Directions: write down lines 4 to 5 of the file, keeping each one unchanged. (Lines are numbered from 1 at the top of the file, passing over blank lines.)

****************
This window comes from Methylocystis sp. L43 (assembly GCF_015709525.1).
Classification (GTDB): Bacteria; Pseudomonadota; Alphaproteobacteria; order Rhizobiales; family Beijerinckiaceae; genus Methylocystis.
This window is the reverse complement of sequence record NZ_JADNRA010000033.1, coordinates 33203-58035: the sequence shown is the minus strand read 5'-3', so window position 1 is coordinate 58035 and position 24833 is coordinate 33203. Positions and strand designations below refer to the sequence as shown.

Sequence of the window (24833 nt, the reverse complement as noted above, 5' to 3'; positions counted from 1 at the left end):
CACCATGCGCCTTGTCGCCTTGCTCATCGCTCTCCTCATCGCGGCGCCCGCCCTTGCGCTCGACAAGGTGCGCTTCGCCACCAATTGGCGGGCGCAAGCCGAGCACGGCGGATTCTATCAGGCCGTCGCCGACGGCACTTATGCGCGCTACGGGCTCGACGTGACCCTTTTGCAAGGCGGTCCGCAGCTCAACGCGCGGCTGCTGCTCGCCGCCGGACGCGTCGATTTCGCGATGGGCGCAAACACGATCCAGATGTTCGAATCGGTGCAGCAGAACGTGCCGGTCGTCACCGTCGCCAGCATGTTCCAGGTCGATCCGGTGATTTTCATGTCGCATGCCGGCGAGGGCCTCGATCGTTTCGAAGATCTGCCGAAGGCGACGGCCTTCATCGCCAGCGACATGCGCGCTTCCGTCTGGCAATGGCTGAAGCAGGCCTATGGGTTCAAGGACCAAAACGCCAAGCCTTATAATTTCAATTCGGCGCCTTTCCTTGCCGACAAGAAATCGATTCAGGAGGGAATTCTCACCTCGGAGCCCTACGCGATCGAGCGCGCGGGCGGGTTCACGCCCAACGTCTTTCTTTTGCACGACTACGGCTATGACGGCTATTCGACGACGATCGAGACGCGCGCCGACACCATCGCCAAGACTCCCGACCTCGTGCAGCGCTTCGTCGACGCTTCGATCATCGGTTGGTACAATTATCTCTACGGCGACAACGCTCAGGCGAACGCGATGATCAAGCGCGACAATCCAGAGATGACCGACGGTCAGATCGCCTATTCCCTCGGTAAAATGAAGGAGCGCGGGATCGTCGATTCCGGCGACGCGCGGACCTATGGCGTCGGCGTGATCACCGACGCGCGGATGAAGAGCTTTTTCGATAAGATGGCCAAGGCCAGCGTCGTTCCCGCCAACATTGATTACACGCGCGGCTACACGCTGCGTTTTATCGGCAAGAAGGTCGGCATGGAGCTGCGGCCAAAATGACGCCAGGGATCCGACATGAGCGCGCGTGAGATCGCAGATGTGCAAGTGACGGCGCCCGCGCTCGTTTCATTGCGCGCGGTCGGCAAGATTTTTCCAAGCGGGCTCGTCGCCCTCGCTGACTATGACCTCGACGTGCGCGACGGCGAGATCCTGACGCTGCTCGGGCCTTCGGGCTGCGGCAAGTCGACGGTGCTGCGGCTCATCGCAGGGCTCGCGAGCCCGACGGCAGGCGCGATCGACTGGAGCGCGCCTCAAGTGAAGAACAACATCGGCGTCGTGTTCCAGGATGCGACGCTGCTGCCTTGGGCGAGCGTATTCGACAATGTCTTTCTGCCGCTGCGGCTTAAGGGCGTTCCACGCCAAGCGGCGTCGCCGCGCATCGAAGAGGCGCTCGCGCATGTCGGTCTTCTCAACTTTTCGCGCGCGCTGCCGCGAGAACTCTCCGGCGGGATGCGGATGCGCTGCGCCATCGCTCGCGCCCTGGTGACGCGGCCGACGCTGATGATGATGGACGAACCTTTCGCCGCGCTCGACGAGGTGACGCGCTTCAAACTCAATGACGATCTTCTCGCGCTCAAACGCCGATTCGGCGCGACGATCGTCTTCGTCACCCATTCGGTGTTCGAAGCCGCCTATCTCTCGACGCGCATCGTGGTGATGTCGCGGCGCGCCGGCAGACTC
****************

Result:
Sequence of the window (24833 nt, the reverse complement as noted above, 5' to 3'; positions counted from 1 at the left end):
CACCATGCGCCTTGTCGCCTTGCTCATCGCTCTCCTCATCGCGGCGCCCGCCCTTGCGCTCGACAAGGTGCGCTTCGCCACCAATTGGCGGGCGCAAGCCGAGCACGGCGGATTCTATCAGGCCGTCGCCGACGGCACTTATGCGCGCTACGGGCTCGACGTGACCCTTTTGCAAGGCGGTCCGCAGCTCAACGCGCGGCTGCTGCTCGCCGCCGGACGCGTCGATTTCGCGATGGGCGCAAACACGATCCAGATGTTCGAATCGGTGCAGCAGAACGTGCCGGTCGTCACCGTCGCCAGCATGTTCCAGGTCGATCCGGTGATTTTCATGTCGCATGCCGGCGAGGGCCTCGATCGTTTCGAAGATCTGCCGAAGGCGACGGCCTTCATCGCCAGCGACATGCGCGCTTCCGTCTGGCAATGGCTGAAGCAGGCCTATGGGTTCAAGGACCAAAACGCCAAGCCTTATAATTTCAATTCGGCGCCTTTCCTTGCCGACAAGAAATCGATTCAGGAGGGAATTCTCACCTCGGAGCCCTACGCGATCGAGCGCGCGGGCGGGTTCACGCCCAACGTCTTTCTTTTGCACGACTACGGCTATGACGGCTATTCGACGACGATCGAGACGCGCGCCGACACCATCGCCAAGACTCCCGACCTCGTGCAGCGCTTCGTCGACGCTTCGATCATCGGTTGGTACAATTATCTCTACGGCGACAACGCTCAGGCGAACGCGATGATCAAGCGCGACAATCCAGAGATGACCGACGGTCAGATCGCCTATTCCCTCGGTAAAATGAAGGAGCGCGGGATCGTCGATTCCGGCGACGCGCGGACCTATGGCGTCGGCGTGATCACCGACGCGCGGATGAAGAGCTTTTTCGATAAGATGGCCAAGGCCAGCGTCGTTCCCGCCAACATTGATTACACGCGCGGCTACACGCTGCGTTTTATCGGCAAGAAGGTCGGCATGGAGCTGCGGCCAAAATGACGCCAGGGATCCGACATGAGCGCGCGTGAGATCGCAGATGTGCAAGTGACGGCGCCCGCGCTCGTTTCATTGCGCGCGGTCGGCAAGATTTTTCCAAGCGGGCTCGTCGCCCTCGCTGACTATGACCTCGACGTGCGCGACGGCGAGATCCTGACGCTGCTCGGGCCTTCGGGCTGCGGCAAGTCGACGGTGCTGCGGCTCATCGCAGGGCTCGCGAGCCCGACGGCAGGCGCGATCGACTGGAGCGCGCCTCAAGTGAAGAACAACATCGGCGTCGTGTTCCAGGATGCGACGCTGCTGCCTTGGGCGAGCGTATTCGACAATGTCTTTCTGCCGCTGCGGCTTAAGGGCGTTCCACGCCAAGCGGCGTCGCCGCGCATCGAAGAGGCGCTCGCGCATGTCGGTCTTCTCAACTTTTCGCGCGCGCTGCCGCGAGAACTCTCCGGCGGGATGCGGATGCGCTGCGCCATCGCTCGCGCCCTGGTGACGCGGCCGACGCTGATGATGATGGACGAACCTTTCGCCGCGCTCGACGAGGTGACGCGCTTCAAACTCAATGACGATCTTCTCGCGCTCAAACGCCGATTCGGCGCGACGATCGTCTTCGTCACCCATTCGGTGTTCGAAGCCGCCTATCTCTCGACGCGCATCGTGGTGATGTCGCGGCGCGCCGGCAGACTC